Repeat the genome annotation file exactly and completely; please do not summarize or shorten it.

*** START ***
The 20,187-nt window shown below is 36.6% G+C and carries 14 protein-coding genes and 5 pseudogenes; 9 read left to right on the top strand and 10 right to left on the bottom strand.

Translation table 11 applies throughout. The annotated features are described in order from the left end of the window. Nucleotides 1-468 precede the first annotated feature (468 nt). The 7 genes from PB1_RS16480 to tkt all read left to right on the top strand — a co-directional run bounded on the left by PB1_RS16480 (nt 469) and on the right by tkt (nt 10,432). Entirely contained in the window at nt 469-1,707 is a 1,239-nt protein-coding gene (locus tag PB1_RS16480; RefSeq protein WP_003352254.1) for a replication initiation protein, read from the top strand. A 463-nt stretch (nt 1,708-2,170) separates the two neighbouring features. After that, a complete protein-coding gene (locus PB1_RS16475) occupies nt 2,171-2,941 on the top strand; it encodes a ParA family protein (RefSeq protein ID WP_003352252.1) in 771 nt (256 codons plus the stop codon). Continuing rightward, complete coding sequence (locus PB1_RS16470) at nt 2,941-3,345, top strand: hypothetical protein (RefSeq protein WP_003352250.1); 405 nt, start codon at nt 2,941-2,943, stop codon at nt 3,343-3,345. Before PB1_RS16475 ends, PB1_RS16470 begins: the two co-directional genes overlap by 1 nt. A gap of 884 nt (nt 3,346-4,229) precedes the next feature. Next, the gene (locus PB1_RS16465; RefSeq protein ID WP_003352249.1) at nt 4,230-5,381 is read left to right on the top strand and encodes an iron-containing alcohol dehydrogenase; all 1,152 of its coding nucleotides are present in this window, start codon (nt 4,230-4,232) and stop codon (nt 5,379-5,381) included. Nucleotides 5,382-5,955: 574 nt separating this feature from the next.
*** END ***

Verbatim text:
The 20,187-nt window shown below is 36.6% G+C and carries 14 protein-coding genes and 5 pseudogenes; 9 read left to right on the top strand and 10 right to left on the bottom strand.

Translation table 11 applies throughout. The annotated features are described in order from the left end of the window. Nucleotides 1-468 precede the first annotated feature (468 nt). The 7 genes from PB1_RS16480 to tkt all read left to right on the top strand — a co-directional run bounded on the left by PB1_RS16480 (nt 469) and on the right by tkt (nt 10,432). Entirely contained in the window at nt 469-1,707 is a 1,239-nt protein-coding gene (locus tag PB1_RS16480; RefSeq protein WP_003352254.1) for a replication initiation protein, read from the top strand. A 463-nt stretch (nt 1,708-2,170) separates the two neighbouring features. After that, a complete protein-coding gene (locus PB1_RS16475) occupies nt 2,171-2,941 on the top strand; it encodes a ParA family protein (RefSeq protein ID WP_003352252.1) in 771 nt (256 codons plus the stop codon). Continuing rightward, complete coding sequence (locus PB1_RS16470) at nt 2,941-3,345, top strand: hypothetical protein (RefSeq protein WP_003352250.1); 405 nt, start codon at nt 2,941-2,943, stop codon at nt 3,343-3,345. Before PB1_RS16475 ends, PB1_RS16470 begins: the two co-directional genes overlap by 1 nt. A gap of 884 nt (nt 3,346-4,229) precedes the next feature. Next, the gene (locus PB1_RS16465; RefSeq protein ID WP_003352249.1) at nt 4,230-5,381 is read left to right on the top strand and encodes an iron-containing alcohol dehydrogenase; all 1,152 of its coding nucleotides are present in this window, start codon (nt 4,230-4,232) and stop codon (nt 5,379-5,381) included. Nucleotides 5,382-5,955: 574 nt separating this feature from the next.